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3 minutes ago, Ashvazdanghe said:

Salam his wise statement is about learning useful skills for helping Shia community in every place specially Shia countries , I recommend you to travel for a short time to Iran to see everything by yourself then you can decide about your emigration .

Salam, yes you are right, that is what the statement is saying. And God-willing I will plan to Iran sometime in the future to see how it is.

After all the advice from the brothers (and sisters), what I am currently leaning towards is staying in my current country for several more years while starting to learn basic Farsi slowly. From what I understand Farsi has some words in common with Turkish so hopefully I'll have an easier time learning it. After learning basic Farsi, I can make several short visits. And if I can secure a job then everything will be set. With patience it will be good inshallah

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I preface this by saying I am not anti-Iran in any way. I love the country for what they are to the Shia faith, and intend on studying there in the future. In all honestly, they are my favorite country at the moment. AND, keep in mind, this treatment may be unique to Iraqis.

 

Not many people are discussing the cons. From what I've heard mainly from my mother who's entire family fled to Iran because of saddam (lived there for about 10 years), and still has I believe one family living there, it is not very hospitable for foreigners. For starters, I was born in Qom, yet they refused to acknowledge my existence with any paperwork whatsoever. I was an alien until the UN moved us to America when I was four. My current records say I was born in Iraq, which is just Taqqiya from my dad. I never set foot in Iraq until I was 11. You aren't allowed to own property as a foreigner (even after living there for decades as in my relative's case). You can't attend higher education unless you go through extreme hurdles (which take years and possibly marriage to an Iranian), and even then, you can't attend all their universities, the best ones are for Iranians only. You can't even WORK, unless you don't mind trade/labor jobs, and EVEN THEN that is a privilege. Of course they will make exceptions, but they are rare, and only for special individuals. But fortunately for us, they are very good about Islamic education. They will happily pay you to attend Howza, and even set you up with accommodation.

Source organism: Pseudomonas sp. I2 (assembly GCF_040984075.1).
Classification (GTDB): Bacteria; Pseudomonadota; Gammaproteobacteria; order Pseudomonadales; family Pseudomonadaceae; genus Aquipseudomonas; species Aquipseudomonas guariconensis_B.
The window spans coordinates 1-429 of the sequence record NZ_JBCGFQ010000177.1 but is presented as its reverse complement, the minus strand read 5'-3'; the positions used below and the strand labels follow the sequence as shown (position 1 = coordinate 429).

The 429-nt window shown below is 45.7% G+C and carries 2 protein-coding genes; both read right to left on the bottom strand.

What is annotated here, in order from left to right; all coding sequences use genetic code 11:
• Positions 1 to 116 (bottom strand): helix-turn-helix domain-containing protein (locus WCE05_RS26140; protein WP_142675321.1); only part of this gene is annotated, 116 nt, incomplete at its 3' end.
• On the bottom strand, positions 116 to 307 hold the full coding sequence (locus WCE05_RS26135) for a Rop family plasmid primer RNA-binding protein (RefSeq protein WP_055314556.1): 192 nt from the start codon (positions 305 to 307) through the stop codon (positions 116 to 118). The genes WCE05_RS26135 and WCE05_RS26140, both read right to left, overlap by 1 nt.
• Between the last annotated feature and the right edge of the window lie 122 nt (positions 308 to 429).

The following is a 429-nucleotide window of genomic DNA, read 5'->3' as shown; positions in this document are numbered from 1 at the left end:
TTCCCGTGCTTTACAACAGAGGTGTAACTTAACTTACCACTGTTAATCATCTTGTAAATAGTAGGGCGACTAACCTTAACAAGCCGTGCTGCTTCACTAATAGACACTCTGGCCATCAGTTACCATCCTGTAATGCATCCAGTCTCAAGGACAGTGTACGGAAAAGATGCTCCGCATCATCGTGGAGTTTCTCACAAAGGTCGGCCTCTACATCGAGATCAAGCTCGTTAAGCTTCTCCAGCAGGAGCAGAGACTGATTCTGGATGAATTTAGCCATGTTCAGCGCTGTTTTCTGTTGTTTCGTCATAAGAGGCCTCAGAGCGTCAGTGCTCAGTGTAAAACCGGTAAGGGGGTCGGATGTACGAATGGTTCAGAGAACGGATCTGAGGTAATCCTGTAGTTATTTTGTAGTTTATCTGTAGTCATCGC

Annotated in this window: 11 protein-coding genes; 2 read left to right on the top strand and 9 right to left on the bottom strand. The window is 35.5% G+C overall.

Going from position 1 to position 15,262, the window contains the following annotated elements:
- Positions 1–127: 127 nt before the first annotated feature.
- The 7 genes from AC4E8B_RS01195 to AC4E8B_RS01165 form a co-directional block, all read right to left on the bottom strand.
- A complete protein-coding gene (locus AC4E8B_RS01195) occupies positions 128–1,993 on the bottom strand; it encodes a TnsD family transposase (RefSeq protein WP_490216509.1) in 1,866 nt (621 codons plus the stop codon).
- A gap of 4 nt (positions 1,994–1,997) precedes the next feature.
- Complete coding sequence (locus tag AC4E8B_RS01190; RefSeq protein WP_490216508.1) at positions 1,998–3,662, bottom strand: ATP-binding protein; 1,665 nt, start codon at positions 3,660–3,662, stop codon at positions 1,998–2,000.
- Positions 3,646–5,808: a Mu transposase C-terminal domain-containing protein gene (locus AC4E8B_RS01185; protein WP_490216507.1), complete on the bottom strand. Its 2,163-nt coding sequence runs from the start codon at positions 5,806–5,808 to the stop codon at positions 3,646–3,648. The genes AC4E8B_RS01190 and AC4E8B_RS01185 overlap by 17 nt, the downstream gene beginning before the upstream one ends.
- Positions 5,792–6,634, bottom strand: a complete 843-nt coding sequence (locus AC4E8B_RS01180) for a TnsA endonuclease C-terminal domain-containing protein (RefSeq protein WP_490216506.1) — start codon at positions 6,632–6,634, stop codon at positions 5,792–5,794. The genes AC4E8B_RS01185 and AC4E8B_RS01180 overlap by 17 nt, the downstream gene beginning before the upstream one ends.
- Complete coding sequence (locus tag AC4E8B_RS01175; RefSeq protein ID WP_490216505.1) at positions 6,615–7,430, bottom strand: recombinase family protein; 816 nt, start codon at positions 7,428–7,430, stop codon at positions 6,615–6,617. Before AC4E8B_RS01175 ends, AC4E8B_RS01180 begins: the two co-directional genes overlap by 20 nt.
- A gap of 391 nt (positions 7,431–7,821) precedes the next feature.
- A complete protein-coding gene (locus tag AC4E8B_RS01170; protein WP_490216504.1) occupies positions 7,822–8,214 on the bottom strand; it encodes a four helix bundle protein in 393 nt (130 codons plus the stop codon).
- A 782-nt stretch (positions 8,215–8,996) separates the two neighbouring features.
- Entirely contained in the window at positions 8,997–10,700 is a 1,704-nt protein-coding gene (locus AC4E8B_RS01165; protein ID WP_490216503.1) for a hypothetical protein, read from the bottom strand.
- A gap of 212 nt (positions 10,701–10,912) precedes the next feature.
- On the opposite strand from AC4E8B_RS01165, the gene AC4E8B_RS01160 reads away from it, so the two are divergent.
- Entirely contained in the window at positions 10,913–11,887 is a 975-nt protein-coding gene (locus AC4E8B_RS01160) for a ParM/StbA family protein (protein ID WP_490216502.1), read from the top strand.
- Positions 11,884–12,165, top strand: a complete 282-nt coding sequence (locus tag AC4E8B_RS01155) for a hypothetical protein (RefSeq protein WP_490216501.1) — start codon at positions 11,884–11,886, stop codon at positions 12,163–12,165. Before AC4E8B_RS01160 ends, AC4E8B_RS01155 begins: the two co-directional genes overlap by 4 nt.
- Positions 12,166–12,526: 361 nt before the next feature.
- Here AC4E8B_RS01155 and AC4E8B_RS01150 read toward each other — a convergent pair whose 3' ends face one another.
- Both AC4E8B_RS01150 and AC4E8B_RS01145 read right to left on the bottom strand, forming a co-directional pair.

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48 minutes ago, Guest face said:

, yet they refused to acknowledge my existence with any paperwork whatsoever.